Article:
View Jim Jakosh's profile

Jim Jakosh

22670 posts in 3493 days


#3 posted 05-22-2019 11:31 PM

Hi Mads. I could sure use that now. I have some pieces of O-1 steel to harden and I think they are too big to use my acetylene torch on to keep the whole edge cherry red before quenching in oil.

Nice way to make a cutter for your anvil!!

Cheers, Jim

-- Jim Jakosh.....Practical Wood Products...........Learn something new every day!! Variety is the Spice of Life!!

View anthm27's profile

anthm27

864 posts in 1498 days


#4 posted 05-23-2019 12:38 AM

Nice One,
Yer, great old trade that is a quick dying art, (at least in Australia anyways) Its become hard to even get a horse shoed down there.
Is that furnace your using electric?
Kind Regards
Anthm

EDIT: you’ve inspired me to post some metal work I did recently, I,ve never posted it on projects because it wasn’t wood. I,ll do a blog on it later, I,ll be interested to see what you think.

View Don W's profile

Don W

19206 posts in 2956 days


#5 posted 05-23-2019 09:59 AM

Excellent work as usual.

-- http://timetestedtools.net - Collecting is an investment in the past, and the future.

View Sylvain's profile

Sylvain

826 posts in 2887 days


#6 posted 05-23-2019 01:42 PM

“Its become hard to even get a horse shoed down there.”

We have a renowned school in Belgium.

You will notice that horse shoeing needs more study and practice (2440 hours) then blacksmith (880 hours) .

The first is a kind of podiatrist.

-- Sylvain, Brussels, Belgium, Europe - The more I learn, the more there is to learn

View lew's profile

lew

12768 posts in 4143 days


#7 posted 05-24-2019 07:43 PM



Hi Lew, the basic can be done with almost no room and a really low price.
Here a few ideas:
Basic tools:
https://www.youtube.com/watch?v=u_f3hQqNM6Q
Basic forge on the cheap:
https://www.youtube.com/watch?v=uIRTcmR6sSk
Basic real forge:
https://www.youtube.com/watch?v=TS7wumQt0s8
Backyard coal forge:
https://www.youtube.com/watch?v=Fuk7Lw_uV5s
Feel free to ask if you get started.
I personally love my little devil forge http://devil-forge.com/ they make some fine beginner forges.
Big smile my friend,
Mads

- mafe

Thanks, Mads!

-- Lew- Time traveler. Purveyor of the Universe's finest custom rolling pins.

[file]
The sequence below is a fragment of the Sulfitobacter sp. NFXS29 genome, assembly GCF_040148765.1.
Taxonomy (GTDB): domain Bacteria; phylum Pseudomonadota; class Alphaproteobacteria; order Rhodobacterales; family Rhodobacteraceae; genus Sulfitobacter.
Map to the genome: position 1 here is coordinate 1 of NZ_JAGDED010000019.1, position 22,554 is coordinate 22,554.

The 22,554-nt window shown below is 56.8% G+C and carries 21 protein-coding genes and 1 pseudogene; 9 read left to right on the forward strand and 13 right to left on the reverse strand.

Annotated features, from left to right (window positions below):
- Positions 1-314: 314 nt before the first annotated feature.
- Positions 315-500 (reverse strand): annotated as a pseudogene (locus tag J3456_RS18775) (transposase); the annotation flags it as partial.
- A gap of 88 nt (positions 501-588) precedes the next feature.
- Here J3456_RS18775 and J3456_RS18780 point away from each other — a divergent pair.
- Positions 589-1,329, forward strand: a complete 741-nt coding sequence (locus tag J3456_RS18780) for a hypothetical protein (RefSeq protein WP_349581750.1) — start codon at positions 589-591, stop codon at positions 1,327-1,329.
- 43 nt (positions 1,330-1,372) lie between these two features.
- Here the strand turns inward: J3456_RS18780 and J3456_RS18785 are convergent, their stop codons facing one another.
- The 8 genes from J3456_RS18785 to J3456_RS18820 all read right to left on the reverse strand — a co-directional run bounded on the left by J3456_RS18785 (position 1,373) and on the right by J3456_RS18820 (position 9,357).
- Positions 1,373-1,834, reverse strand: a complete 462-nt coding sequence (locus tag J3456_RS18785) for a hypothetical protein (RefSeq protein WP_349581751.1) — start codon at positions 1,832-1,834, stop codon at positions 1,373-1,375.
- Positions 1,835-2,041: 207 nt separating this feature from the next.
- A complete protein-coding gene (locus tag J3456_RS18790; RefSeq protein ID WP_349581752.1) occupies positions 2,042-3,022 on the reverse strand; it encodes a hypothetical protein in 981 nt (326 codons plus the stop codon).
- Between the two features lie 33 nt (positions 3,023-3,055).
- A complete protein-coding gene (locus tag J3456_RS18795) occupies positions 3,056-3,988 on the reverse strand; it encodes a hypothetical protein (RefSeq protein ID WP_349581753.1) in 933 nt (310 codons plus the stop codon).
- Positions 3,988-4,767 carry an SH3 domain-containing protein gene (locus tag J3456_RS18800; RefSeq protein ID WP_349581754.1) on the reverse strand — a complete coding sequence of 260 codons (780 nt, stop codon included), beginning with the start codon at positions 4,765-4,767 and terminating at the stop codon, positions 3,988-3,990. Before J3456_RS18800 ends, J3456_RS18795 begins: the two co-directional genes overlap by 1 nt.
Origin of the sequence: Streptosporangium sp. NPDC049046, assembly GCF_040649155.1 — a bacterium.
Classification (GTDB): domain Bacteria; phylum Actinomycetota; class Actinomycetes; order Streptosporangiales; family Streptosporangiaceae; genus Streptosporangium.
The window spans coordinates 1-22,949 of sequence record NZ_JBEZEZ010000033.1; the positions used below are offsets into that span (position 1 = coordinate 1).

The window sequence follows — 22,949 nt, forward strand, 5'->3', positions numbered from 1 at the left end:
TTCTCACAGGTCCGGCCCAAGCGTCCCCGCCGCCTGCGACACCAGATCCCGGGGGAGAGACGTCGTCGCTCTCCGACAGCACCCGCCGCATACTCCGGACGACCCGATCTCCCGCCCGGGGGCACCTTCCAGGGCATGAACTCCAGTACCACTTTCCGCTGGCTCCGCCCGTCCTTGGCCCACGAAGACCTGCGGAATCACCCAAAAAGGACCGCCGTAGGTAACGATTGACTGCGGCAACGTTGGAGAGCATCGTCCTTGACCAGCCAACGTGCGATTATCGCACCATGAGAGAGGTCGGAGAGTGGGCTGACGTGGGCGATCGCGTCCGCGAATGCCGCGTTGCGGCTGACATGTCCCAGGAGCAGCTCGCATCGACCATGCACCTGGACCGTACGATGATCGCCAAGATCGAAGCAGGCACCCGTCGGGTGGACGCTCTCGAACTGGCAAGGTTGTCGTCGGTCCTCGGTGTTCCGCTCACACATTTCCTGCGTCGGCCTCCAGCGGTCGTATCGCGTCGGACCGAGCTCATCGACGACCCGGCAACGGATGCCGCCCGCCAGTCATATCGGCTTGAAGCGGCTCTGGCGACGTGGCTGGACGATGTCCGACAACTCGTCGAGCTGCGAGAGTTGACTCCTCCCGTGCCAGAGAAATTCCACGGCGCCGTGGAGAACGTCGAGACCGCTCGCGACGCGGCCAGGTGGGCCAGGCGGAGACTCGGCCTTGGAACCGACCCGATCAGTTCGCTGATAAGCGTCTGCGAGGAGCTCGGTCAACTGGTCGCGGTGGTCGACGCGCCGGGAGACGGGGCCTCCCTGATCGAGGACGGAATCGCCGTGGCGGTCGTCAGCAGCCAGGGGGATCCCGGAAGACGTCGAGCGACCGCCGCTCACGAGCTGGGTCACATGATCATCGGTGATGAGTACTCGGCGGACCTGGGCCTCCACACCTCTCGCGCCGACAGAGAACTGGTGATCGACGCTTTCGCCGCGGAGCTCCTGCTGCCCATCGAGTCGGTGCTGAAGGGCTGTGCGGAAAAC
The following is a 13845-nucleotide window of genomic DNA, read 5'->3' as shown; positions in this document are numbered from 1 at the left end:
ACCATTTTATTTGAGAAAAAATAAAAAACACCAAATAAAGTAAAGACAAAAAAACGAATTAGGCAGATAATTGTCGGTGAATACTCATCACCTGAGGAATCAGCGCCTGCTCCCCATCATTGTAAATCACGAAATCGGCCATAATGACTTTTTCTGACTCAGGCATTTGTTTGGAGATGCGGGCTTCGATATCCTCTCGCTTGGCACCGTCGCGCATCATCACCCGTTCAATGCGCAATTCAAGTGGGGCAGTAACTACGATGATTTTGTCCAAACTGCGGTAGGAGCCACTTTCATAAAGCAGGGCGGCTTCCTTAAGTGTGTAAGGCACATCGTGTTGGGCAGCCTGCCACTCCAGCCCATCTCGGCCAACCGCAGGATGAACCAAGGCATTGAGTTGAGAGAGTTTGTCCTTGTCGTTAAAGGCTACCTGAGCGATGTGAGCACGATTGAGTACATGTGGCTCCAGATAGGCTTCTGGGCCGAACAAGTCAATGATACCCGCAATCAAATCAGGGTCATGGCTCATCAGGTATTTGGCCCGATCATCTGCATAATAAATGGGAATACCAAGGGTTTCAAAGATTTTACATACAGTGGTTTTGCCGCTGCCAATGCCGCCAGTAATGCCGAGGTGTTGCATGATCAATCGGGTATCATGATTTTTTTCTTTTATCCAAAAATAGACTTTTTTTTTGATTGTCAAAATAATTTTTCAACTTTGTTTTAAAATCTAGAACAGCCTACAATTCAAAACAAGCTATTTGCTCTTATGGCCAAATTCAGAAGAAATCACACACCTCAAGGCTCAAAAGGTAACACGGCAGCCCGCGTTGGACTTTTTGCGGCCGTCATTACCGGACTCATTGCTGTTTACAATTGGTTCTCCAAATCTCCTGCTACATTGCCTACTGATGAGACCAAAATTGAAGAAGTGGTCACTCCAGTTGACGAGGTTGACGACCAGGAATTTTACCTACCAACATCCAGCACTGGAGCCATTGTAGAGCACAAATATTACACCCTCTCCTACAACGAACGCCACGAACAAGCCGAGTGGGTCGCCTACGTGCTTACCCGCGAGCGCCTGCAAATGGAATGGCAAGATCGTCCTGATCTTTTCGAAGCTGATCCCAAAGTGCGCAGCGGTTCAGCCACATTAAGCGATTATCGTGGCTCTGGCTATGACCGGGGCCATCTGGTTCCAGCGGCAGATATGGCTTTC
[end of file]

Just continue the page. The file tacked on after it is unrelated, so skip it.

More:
View mafe's profile

mafe

12050 posts in 3477 days


#8 posted 05-25-2019 10:51 AM

Hi,
Lew, you are welcome. Smiles.
Sylvain, interesting. We say that to master a craft, you need 10.000 hours of practice, some trades have short school and long training, others long school and short training, at the end it’s a matter of muscle memory, talent, aesthetics and creativity, before we can master something.
Don, thank you.
anthm27, more and more people here are interested in the old trades, these years, so we have a flowering of this now, but mostly as hobby. My forge is a small gas forge, Devilforge is the company – I love it, here in my small workshop. Yes you should post it, I think as long as it’s wood related, it must be fine we post blacksmithing also.
Jim, you are the man to buid a small forge! I know you can build anything. Smiles.
Best thoughts,
Mads

-- MAD F, the fanatical rhykenologist and vintage architect. Democraticwoodworking.

View Sylvain's profile

Sylvain

826 posts in 2887 days


#9 posted 05-25-2019 07:57 PM

blacksmith might be creative, etc.
horse shoeing is not solely a skill matter, it is about horse problem diagnostic/compensation and the horse remaining fit for the job (workhorse, racing horse, ....). That’why it is much longer.
I was under the impression that anthm27 was considering horse shoeing minor in comparison to blacksmith.
It is a different trade even if there are common techniques.

Of course those people will continue to learn and gain experience after those 2440 hours/ 880 hours.
Note that workhorse horseshoeing is an extra course (120 hours).

-- Sylvain, Brussels, Belgium, Europe - The more I learn, the more there is to learn

View mafe's profile

mafe

12050 posts in 3477 days


#10 posted 05-27-2019 09:20 AM

Ahhhh I had no idea about this, always interesting to learn new.
Thank you.
Mads

-- MAD F, the fanatical rhykenologist and vintage architect. Democraticwoodworking.